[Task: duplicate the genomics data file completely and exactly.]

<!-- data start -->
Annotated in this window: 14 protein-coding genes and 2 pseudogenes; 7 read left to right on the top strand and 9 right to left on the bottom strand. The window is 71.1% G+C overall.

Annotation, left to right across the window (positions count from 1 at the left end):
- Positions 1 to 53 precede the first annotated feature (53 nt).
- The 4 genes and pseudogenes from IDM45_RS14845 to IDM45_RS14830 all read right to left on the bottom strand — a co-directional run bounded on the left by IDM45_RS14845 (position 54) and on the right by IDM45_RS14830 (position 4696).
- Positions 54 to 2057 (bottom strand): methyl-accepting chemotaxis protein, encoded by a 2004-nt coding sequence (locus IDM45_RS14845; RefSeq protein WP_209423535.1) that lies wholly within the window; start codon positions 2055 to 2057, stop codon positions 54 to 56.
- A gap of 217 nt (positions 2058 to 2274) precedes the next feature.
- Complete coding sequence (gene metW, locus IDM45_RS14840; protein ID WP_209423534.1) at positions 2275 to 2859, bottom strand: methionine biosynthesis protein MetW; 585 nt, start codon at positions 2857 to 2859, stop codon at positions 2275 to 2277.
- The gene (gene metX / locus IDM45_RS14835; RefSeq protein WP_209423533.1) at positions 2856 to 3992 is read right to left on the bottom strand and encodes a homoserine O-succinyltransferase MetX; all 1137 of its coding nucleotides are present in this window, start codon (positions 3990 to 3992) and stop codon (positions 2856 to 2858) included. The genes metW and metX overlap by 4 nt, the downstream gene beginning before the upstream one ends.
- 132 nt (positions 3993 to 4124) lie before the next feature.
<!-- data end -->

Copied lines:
Annotated in this window: 14 protein-coding genes and 2 pseudogenes; 7 read left to right on the top strand and 9 right to left on the bottom strand. The window is 71.1% G+C overall.

Annotation, left to right across the window (positions count from 1 at the left end):
- Positions 1 to 53 precede the first annotated feature (53 nt).
- The 4 genes and pseudogenes from IDM45_RS14845 to IDM45_RS14830 all read right to left on the bottom strand — a co-directional run bounded on the left by IDM45_RS14845 (position 54) and on the right by IDM45_RS14830 (position 4696).
- Positions 54 to 2057 (bottom strand): methyl-accepting chemotaxis protein, encoded by a 2004-nt coding sequence (locus IDM45_RS14845; RefSeq protein WP_209423535.1) that lies wholly within the window; start codon positions 2055 to 2057, stop codon positions 54 to 56.
- A gap of 217 nt (positions 2058 to 2274) precedes the next feature.
- Complete coding sequence (gene metW, locus IDM45_RS14840; protein ID WP_209423534.1) at positions 2275 to 2859, bottom strand: methionine biosynthesis protein MetW; 585 nt, start codon at positions 2857 to 2859, stop codon at positions 2275 to 2277.
- The gene (gene metX / locus IDM45_RS14835; RefSeq protein WP_209423533.1) at positions 2856 to 3992 is read right to left on the bottom strand and encodes a homoserine O-succinyltransferase MetX; all 1137 of its coding nucleotides are present in this window, start codon (positions 3990 to 3992) and stop codon (positions 2856 to 2858) included. The genes metW and metX overlap by 4 nt, the downstream gene beginning before the upstream one ends.
- 132 nt (positions 3993 to 4124) lie before the next feature.